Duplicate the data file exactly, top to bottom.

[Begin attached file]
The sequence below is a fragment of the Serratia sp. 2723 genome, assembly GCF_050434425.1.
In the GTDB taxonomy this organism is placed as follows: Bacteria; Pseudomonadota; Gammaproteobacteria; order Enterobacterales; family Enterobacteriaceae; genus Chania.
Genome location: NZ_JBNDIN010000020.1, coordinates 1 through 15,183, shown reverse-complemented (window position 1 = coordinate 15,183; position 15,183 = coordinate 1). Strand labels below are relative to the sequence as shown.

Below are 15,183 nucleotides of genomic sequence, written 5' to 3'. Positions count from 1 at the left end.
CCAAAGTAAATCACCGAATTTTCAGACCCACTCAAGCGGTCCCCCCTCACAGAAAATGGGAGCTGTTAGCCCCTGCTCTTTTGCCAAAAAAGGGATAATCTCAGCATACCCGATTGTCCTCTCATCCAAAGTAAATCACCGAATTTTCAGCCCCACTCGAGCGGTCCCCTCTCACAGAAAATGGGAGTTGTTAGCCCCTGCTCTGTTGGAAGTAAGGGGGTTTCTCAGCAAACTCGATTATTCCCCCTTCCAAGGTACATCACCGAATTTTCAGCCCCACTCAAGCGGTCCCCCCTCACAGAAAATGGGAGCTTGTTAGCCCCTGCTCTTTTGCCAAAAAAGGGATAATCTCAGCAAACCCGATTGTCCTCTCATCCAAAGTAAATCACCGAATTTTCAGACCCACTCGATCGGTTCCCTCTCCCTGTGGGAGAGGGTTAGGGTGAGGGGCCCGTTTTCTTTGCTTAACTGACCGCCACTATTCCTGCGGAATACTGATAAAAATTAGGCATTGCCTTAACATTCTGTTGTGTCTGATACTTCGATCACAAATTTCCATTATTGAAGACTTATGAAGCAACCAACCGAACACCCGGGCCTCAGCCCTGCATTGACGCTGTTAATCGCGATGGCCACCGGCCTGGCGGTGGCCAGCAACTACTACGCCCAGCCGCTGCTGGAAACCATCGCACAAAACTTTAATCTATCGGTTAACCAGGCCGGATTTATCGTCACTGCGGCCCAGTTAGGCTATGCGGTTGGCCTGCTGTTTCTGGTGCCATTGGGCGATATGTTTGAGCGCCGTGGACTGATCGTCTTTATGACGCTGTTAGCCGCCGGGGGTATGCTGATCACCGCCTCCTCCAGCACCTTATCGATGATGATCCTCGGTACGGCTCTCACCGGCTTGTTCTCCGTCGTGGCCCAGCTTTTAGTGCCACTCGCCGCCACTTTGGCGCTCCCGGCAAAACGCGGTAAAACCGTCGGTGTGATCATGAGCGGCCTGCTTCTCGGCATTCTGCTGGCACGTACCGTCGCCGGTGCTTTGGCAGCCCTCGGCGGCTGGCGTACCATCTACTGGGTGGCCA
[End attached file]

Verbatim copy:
The sequence below is a fragment of the Serratia sp. 2723 genome, assembly GCF_050434425.1.
In the GTDB taxonomy this organism is placed as follows: Bacteria; Pseudomonadota; Gammaproteobacteria; order Enterobacterales; family Enterobacteriaceae; genus Chania.
Genome location: NZ_JBNDIN010000020.1, coordinates 1 through 15,183, shown reverse-complemented (window position 1 = coordinate 15,183; position 15,183 = coordinate 1). Strand labels below are relative to the sequence as shown.

Below are 15,183 nucleotides of genomic sequence, written 5' to 3'. Positions count from 1 at the left end.
CCAAAGTAAATCACCGAATTTTCAGACCCACTCAAGCGGTCCCCCCTCACAGAAAATGGGAGCTGTTAGCCCCTGCTCTTTTGCCAAAAAAGGGATAATCTCAGCATACCCGATTGTCCTCTCATCCAAAGTAAATCACCGAATTTTCAGCCCCACTCGAGCGGTCCCCTCTCACAGAAAATGGGAGTTGTTAGCCCCTGCTCTGTTGGAAGTAAGGGGGTTTCTCAGCAAACTCGATTATTCCCCCTTCCAAGGTACATCACCGAATTTTCAGCCCCACTCAAGCGGTCCCCCCTCACAGAAAATGGGAGCTTGTTAGCCCCTGCTCTTTTGCCAAAAAAGGGATAATCTCAGCAAACCCGATTGTCCTCTCATCCAAAGTAAATCACCGAATTTTCAGACCCACTCGATCGGTTCCCTCTCCCTGTGGGAGAGGGTTAGGGTGAGGGGCCCGTTTTCTTTGCTTAACTGACCGCCACTATTCCTGCGGAATACTGATAAAAATTAGGCATTGCCTTAACATTCTGTTGTGTCTGATACTTCGATCACAAATTTCCATTATTGAAGACTTATGAAGCAACCAACCGAACACCCGGGCCTCAGCCCTGCATTGACGCTGTTAATCGCGATGGCCACCGGCCTGGCGGTGGCCAGCAACTACTACGCCCAGCCGCTGCTGGAAACCATCGCACAAAACTTTAATCTATCGGTTAACCAGGCCGGATTTATCGTCACTGCGGCCCAGTTAGGCTATGCGGTTGGCCTGCTGTTTCTGGTGCCATTGGGCGATATGTTTGAGCGCCGTGGACTGATCGTCTTTATGACGCTGTTAGCCGCCGGGGGTATGCTGATCACCGCCTCCTCCAGCACCTTATCGATGATGATCCTCGGTACGGCTCTCACCGGCTTGTTCTCCGTCGTGGCCCAGCTTTTAGTGCCACTCGCCGCCACTTTGGCGCTCCCGGCAAAACGCGGTAAAACCGTCGGTGTGATCATGAGCGGCCTGCTTCTCGGCATTCTGCTGGCACGTACCGTCGCCGGTGCTTTGGCAGCCCTCGGCGGCTGGCGTACCATCTACTGGGTGGCCA